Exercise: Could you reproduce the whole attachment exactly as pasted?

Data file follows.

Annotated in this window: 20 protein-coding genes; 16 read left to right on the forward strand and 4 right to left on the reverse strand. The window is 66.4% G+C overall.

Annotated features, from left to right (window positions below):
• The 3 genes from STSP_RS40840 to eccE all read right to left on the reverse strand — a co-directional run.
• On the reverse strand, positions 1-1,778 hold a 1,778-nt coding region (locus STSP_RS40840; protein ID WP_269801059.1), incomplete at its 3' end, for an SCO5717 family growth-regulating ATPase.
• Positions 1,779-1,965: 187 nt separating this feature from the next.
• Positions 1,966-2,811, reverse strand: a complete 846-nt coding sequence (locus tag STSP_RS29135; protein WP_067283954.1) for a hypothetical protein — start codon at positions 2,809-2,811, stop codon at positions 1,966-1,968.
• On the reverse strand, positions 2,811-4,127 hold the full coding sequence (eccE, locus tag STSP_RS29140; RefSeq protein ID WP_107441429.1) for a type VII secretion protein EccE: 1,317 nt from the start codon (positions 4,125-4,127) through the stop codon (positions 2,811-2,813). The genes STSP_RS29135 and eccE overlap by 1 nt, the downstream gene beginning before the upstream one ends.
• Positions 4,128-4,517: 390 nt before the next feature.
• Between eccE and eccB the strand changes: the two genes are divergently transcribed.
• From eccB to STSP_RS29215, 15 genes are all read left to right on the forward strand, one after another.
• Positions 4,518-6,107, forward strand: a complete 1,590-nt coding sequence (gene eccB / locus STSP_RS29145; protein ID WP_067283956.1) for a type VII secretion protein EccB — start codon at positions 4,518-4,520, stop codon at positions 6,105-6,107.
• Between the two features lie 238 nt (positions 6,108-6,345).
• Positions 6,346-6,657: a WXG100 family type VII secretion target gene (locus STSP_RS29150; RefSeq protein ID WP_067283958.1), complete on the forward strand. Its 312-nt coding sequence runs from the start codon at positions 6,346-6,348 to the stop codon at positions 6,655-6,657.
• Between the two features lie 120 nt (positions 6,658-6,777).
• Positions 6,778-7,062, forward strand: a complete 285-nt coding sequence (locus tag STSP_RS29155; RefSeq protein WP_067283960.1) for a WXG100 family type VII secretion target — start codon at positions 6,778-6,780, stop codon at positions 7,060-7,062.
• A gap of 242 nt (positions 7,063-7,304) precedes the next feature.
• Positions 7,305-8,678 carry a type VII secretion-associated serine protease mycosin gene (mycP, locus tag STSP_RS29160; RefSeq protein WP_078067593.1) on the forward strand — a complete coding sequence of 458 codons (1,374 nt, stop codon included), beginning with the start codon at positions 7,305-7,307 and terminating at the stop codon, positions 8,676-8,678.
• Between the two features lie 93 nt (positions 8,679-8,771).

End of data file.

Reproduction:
Annotated in this window: 20 protein-coding genes; 16 read left to right on the forward strand and 4 right to left on the reverse strand. The window is 66.4% G+C overall.

Annotated features, from left to right (window positions below):
• The 3 genes from STSP_RS40840 to eccE all read right to left on the reverse strand — a co-directional run.
• On the reverse strand, positions 1-1,778 hold a 1,778-nt coding region (locus STSP_RS40840; protein ID WP_269801059.1), incomplete at its 3' end, for an SCO5717 family growth-regulating ATPase.
• Positions 1,779-1,965: 187 nt separating this feature from the next.
• Positions 1,966-2,811, reverse strand: a complete 846-nt coding sequence (locus tag STSP_RS29135; protein WP_067283954.1) for a hypothetical protein — start codon at positions 2,809-2,811, stop codon at positions 1,966-1,968.
• On the reverse strand, positions 2,811-4,127 hold the full coding sequence (eccE, locus tag STSP_RS29140; RefSeq protein ID WP_107441429.1) for a type VII secretion protein EccE: 1,317 nt from the start codon (positions 4,125-4,127) through the stop codon (positions 2,811-2,813). The genes STSP_RS29135 and eccE overlap by 1 nt, the downstream gene beginning before the upstream one ends.
• Positions 4,128-4,517: 390 nt before the next feature.
• Between eccE and eccB the strand changes: the two genes are divergently transcribed.
• From eccB to STSP_RS29215, 15 genes are all read left to right on the forward strand, one after another.
• Positions 4,518-6,107, forward strand: a complete 1,590-nt coding sequence (gene eccB / locus STSP_RS29145; protein ID WP_067283956.1) for a type VII secretion protein EccB — start codon at positions 4,518-4,520, stop codon at positions 6,105-6,107.
• Between the two features lie 238 nt (positions 6,108-6,345).
• Positions 6,346-6,657: a WXG100 family type VII secretion target gene (locus STSP_RS29150; RefSeq protein ID WP_067283958.1), complete on the forward strand. Its 312-nt coding sequence runs from the start codon at positions 6,346-6,348 to the stop codon at positions 6,655-6,657.
• Between the two features lie 120 nt (positions 6,658-6,777).
• Positions 6,778-7,062, forward strand: a complete 285-nt coding sequence (locus tag STSP_RS29155; RefSeq protein WP_067283960.1) for a WXG100 family type VII secretion target — start codon at positions 6,778-6,780, stop codon at positions 7,060-7,062.
• A gap of 242 nt (positions 7,063-7,304) precedes the next feature.
• Positions 7,305-8,678 carry a type VII secretion-associated serine protease mycosin gene (mycP, locus tag STSP_RS29160; RefSeq protein WP_078067593.1) on the forward strand — a complete coding sequence of 458 codons (1,374 nt, stop codon included), beginning with the start codon at positions 7,305-7,307 and terminating at the stop codon, positions 8,676-8,678.
• Between the two features lie 93 nt (positions 8,679-8,771).